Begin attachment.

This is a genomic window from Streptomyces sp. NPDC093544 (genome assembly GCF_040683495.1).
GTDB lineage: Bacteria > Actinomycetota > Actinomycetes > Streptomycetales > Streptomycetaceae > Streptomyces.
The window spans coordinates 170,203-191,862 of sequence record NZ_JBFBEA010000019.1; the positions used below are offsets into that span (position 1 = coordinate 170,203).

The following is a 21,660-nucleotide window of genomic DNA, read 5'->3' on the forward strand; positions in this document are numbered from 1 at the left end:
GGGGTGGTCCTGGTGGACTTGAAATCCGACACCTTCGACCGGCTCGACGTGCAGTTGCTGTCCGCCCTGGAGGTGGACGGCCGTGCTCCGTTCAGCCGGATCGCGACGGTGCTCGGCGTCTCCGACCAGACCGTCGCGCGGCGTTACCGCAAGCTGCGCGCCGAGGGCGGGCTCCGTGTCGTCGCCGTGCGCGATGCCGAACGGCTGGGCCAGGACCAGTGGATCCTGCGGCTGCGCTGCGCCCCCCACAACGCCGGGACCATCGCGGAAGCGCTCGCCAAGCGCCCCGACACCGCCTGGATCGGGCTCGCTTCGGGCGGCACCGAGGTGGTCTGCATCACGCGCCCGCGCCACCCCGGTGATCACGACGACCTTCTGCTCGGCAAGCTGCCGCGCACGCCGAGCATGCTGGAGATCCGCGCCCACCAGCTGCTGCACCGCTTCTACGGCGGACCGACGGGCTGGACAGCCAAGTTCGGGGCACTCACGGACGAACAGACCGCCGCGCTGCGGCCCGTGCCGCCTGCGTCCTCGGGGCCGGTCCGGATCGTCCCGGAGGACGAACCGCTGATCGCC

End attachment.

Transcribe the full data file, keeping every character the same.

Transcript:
This is a genomic window from Streptomyces sp. NPDC093544 (genome assembly GCF_040683495.1).
GTDB lineage: Bacteria > Actinomycetota > Actinomycetes > Streptomycetales > Streptomycetaceae > Streptomyces.
The window spans coordinates 170,203-191,862 of sequence record NZ_JBFBEA010000019.1; the positions used below are offsets into that span (position 1 = coordinate 170,203).

The following is a 21,660-nucleotide window of genomic DNA, read 5'->3' on the forward strand; positions in this document are numbered from 1 at the left end:
GGGGTGGTCCTGGTGGACTTGAAATCCGACACCTTCGACCGGCTCGACGTGCAGTTGCTGTCCGCCCTGGAGGTGGACGGCCGTGCTCCGTTCAGCCGGATCGCGACGGTGCTCGGCGTCTCCGACCAGACCGTCGCGCGGCGTTACCGCAAGCTGCGCGCCGAGGGCGGGCTCCGTGTCGTCGCCGTGCGCGATGCCGAACGGCTGGGCCAGGACCAGTGGATCCTGCGGCTGCGCTGCGCCCCCCACAACGCCGGGACCATCGCGGAAGCGCTCGCCAAGCGCCCCGACACCGCCTGGATCGGGCTCGCTTCGGGCGGCACCGAGGTGGTCTGCATCACGCGCCCGCGCCACCCCGGTGATCACGACGACCTTCTGCTCGGCAAGCTGCCGCGCACGCCGAGCATGCTGGAGATCCGCGCCCACCAGCTGCTGCACCGCTTCTACGGCGGACCGACGGGCTGGACAGCCAAGTTCGGGGCACTCACGGACGAACAGACCGCCGCGCTGCGGCCCGTGCCGCCTGCGTCCTCGGGGCCGGTCCGGATCGTCCCGGAGGACGAACCGCTGATCGCC